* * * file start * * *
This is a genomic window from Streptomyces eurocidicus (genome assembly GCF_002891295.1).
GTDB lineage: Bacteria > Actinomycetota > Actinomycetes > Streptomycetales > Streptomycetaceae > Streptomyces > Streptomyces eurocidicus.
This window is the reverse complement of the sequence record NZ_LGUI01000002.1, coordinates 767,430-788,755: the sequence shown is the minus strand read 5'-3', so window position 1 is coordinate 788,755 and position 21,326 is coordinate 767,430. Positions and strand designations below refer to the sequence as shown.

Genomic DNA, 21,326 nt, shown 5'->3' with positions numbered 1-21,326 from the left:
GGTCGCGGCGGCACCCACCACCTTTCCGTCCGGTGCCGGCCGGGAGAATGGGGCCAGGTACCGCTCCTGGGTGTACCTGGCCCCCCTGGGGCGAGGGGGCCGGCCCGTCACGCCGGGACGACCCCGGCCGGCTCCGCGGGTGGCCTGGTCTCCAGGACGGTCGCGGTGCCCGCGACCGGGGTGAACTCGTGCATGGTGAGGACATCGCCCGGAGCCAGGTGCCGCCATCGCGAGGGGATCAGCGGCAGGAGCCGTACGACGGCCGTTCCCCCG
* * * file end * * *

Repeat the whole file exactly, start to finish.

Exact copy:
This is a genomic window from Streptomyces eurocidicus (genome assembly GCF_002891295.1).
GTDB lineage: Bacteria > Actinomycetota > Actinomycetes > Streptomycetales > Streptomycetaceae > Streptomyces > Streptomyces eurocidicus.
This window is the reverse complement of the sequence record NZ_LGUI01000002.1, coordinates 767,430-788,755: the sequence shown is the minus strand read 5'-3', so window position 1 is coordinate 788,755 and position 21,326 is coordinate 767,430. Positions and strand designations below refer to the sequence as shown.

Genomic DNA, 21,326 nt, shown 5'->3' with positions numbered 1-21,326 from the left:
GGTCGCGGCGGCACCCACCACCTTTCCGTCCGGTGCCGGCCGGGAGAATGGGGCCAGGTACCGCTCCTGGGTGTACCTGGCCCCCCTGGGGCGAGGGGGCCGGCCCGTCACGCCGGGACGACCCCGGCCGGCTCCGCGGGTGGCCTGGTCTCCAGGACGGTCGCGGTGCCCGCGACCGGGGTGAACTCGTGCATGGTGAGGACATCGCCCGGAGCCAGGTGCCGCCATCGCGAGGGGATCAGCGGCAGGAGCCGTACGACGGCCGTTCCCCCG